Colombia’s senate president has revived the possibility of chemical castration for convicted rapists, local media reported Thursday.
Senate President Roy Barreras filed the bill Thursday, sending a strong warning to potential male sex offenders.
According to Barreras, who has previously served as a physician and professor in medical anthropology, the bill is aimed at those who would abuse women. “We will pursue and punish them with the force of these laws,” he said.
Barreras allegedly said the treatment may apply to convicted rapists who seek a reduced sentence and as a mandatory sentence for repeat offenders.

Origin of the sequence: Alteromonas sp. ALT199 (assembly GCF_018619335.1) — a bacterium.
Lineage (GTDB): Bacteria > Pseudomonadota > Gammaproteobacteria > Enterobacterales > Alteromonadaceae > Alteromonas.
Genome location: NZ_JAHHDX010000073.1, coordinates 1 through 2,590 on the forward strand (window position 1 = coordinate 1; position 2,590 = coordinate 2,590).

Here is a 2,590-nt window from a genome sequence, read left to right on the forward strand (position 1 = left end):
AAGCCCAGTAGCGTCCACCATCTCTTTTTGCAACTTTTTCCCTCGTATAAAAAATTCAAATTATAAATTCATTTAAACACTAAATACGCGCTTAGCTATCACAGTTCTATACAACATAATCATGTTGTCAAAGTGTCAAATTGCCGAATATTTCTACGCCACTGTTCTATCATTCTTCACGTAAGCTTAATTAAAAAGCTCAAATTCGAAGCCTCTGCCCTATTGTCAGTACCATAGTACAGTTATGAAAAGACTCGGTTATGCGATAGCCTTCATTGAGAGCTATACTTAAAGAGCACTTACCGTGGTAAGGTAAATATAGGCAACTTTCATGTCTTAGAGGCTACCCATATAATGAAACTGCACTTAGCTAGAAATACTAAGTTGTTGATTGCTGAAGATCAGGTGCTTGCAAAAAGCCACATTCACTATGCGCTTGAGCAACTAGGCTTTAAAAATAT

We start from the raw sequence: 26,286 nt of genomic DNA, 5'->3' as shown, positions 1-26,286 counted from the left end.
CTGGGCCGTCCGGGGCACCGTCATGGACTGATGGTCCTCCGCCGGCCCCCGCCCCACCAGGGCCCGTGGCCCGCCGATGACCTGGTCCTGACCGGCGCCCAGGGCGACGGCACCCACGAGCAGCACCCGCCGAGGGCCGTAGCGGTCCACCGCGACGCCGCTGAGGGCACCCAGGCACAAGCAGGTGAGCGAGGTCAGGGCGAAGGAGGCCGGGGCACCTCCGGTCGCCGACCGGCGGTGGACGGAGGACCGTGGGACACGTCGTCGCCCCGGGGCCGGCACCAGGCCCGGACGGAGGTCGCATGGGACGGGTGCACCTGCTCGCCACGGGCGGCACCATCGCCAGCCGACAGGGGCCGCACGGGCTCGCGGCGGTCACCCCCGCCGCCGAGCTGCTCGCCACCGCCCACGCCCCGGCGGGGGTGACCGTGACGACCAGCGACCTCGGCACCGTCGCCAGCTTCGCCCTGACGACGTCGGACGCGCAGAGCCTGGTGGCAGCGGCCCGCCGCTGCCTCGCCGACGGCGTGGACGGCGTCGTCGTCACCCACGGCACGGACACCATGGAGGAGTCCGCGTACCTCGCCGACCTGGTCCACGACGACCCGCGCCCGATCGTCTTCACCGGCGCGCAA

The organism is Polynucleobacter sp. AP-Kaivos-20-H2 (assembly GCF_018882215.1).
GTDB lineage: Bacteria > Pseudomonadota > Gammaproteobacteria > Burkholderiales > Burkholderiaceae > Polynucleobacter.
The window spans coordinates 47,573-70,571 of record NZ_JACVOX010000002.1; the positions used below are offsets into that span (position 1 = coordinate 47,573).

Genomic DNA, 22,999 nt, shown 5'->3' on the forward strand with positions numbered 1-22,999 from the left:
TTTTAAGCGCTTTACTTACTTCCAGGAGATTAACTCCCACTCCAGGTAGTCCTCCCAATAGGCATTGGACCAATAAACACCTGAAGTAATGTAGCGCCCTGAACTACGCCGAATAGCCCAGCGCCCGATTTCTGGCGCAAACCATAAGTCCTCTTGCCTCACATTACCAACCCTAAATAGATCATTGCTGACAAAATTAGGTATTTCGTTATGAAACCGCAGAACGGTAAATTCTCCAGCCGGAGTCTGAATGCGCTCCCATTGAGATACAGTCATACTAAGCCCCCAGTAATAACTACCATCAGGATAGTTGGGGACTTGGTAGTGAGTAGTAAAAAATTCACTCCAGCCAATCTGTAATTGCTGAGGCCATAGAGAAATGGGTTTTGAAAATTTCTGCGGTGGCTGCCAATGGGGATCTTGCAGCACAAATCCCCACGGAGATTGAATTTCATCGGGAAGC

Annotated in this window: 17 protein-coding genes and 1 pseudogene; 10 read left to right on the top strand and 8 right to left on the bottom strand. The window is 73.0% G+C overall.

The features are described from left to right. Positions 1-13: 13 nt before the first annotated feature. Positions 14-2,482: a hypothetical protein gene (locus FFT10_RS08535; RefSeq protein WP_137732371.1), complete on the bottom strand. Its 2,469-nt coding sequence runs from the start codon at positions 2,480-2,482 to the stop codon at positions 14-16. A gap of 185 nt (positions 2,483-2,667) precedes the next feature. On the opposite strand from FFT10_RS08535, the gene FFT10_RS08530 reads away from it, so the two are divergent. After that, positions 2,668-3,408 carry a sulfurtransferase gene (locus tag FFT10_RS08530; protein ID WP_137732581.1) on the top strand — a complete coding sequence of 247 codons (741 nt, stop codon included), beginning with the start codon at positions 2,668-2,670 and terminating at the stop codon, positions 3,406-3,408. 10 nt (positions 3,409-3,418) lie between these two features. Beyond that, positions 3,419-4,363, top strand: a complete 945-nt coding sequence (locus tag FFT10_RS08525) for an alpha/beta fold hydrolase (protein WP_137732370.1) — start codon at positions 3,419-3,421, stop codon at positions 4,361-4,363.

Should the bill gain the necessary votes in the legislature, the treatment will be implemented in specialized clinics and centers, and would be managed and directed by the Health Ministry.
A similar bill was proposed to congress in 2007 yet was never passed into law.
Chemical castration is the administration of hormones that severely inhibit sexual activity and libido. The process differs from surgical castration, whereby the testes are removed through an incision in the scrotum.
The controversial practice is currently available in countries like the UK, Russia, Estonia, Moldova, Poland, France and South Korea.
The announcement comes amid the formal visit of former Chilean President Michelle Bachelet. Women’s rights advocacy has been a particular focus of Bachelet’s post-presidential career and on September 14, 2010, UN Secretary General Ban Ki-moon appointed her as head of the newly created body UN Women.